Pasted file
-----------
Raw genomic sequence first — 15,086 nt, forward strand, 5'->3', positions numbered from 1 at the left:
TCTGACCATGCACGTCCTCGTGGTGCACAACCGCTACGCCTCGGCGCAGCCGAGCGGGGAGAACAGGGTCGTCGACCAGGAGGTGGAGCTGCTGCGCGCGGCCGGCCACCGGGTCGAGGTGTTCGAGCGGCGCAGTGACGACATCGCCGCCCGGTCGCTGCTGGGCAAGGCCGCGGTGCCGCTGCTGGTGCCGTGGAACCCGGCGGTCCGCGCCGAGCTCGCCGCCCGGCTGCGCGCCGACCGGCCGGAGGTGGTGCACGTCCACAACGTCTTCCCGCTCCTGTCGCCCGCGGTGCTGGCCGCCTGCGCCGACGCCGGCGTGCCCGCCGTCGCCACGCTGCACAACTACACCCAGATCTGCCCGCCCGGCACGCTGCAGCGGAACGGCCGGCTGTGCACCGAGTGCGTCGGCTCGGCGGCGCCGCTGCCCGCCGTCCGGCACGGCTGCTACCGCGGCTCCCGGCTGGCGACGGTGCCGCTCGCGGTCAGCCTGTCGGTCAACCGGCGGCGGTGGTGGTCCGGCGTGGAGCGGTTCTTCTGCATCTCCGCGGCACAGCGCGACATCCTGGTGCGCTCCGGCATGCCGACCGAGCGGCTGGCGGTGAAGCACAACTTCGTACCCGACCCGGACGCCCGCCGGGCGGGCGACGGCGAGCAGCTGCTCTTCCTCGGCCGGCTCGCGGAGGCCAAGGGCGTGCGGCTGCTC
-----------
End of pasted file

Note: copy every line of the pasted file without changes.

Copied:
Raw genomic sequence first — 15,086 nt, forward strand, 5'->3', positions numbered from 1 at the left:
TCTGACCATGCACGTCCTCGTGGTGCACAACCGCTACGCCTCGGCGCAGCCGAGCGGGGAGAACAGGGTCGTCGACCAGGAGGTGGAGCTGCTGCGCGCGGCCGGCCACCGGGTCGAGGTGTTCGAGCGGCGCAGTGACGACATCGCCGCCCGGTCGCTGCTGGGCAAGGCCGCGGTGCCGCTGCTGGTGCCGTGGAACCCGGCGGTCCGCGCCGAGCTCGCCGCCCGGCTGCGCGCCGACCGGCCGGAGGTGGTGCACGTCCACAACGTCTTCCCGCTCCTGTCGCCCGCGGTGCTGGCCGCCTGCGCCGACGCCGGCGTGCCCGCCGTCGCCACGCTGCACAACTACACCCAGATCTGCCCGCCCGGCACGCTGCAGCGGAACGGCCGGCTGTGCACCGAGTGCGTCGGCTCGGCGGCGCCGCTGCCCGCCGTCCGGCACGGCTGCTACCGCGGCTCCCGGCTGGCGACGGTGCCGCTCGCGGTCAGCCTGTCGGTCAACCGGCGGCGGTGGTGGTCCGGCGTGGAGCGGTTCTTCTGCATCTCCGCGGCACAGCGCGACATCCTGGTGCGCTCCGGCATGCCGACCGAGCGGCTGGCGGTGAAGCACAACTTCGTACCCGACCCGGACGCCCGCCGGGCGGGCGACGGCGAGCAGCTGCTCTTCCTCGGCCGGCTCGCGGAGGCCAAGGGCGTGCGGCTGCTC